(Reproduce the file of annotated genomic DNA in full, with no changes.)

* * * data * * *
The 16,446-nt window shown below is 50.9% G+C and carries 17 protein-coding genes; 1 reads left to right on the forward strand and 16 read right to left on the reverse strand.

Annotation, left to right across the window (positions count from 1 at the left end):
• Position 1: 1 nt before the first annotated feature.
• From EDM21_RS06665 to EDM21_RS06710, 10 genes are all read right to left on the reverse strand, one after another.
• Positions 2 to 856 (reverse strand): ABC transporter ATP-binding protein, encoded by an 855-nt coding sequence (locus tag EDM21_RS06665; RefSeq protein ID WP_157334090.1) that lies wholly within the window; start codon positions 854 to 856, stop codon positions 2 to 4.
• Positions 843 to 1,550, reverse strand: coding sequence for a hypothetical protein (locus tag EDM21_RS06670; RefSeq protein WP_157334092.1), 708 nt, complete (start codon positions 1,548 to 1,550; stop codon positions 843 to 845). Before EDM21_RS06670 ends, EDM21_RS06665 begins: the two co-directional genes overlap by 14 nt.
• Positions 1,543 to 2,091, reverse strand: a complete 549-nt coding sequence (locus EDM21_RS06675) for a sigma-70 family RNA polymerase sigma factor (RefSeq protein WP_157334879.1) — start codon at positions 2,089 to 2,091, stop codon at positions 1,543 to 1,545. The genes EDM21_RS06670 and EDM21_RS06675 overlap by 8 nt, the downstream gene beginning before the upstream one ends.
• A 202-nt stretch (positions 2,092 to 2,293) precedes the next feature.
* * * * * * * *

The 16,446-nt window shown below is 50.9% G+C and carries 17 protein-coding genes; 1 reads left to right on the forward strand and 16 read right to left on the reverse strand.

Annotation, left to right across the window (positions count from 1 at the left end):
• Position 1: 1 nt before the first annotated feature.
• From EDM21_RS06665 to EDM21_RS06710, 10 genes are all read right to left on the reverse strand, one after another.
• Positions 2 to 856 (reverse strand): ABC transporter ATP-binding protein, encoded by an 855-nt coding sequence (locus tag EDM21_RS06665; RefSeq protein ID WP_157334090.1) that lies wholly within the window; start codon positions 854 to 856, stop codon positions 2 to 4.
• Positions 843 to 1,550, reverse strand: coding sequence for a hypothetical protein (locus tag EDM21_RS06670; RefSeq protein WP_157334092.1), 708 nt, complete (start codon positions 1,548 to 1,550; stop codon positions 843 to 845). Before EDM21_RS06670 ends, EDM21_RS06665 begins: the two co-directional genes overlap by 14 nt.
• Positions 1,543 to 2,091, reverse strand: a complete 549-nt coding sequence (locus EDM21_RS06675) for a sigma-70 family RNA polymerase sigma factor (RefSeq protein WP_157334879.1) — start codon at positions 2,089 to 2,091, stop codon at positions 1,543 to 1,545. The genes EDM21_RS06670 and EDM21_RS06675 overlap by 8 nt, the downstream gene beginning before the upstream one ends.
• A 202-nt stretch (positions 2,092 to 2,293) precedes the next feature.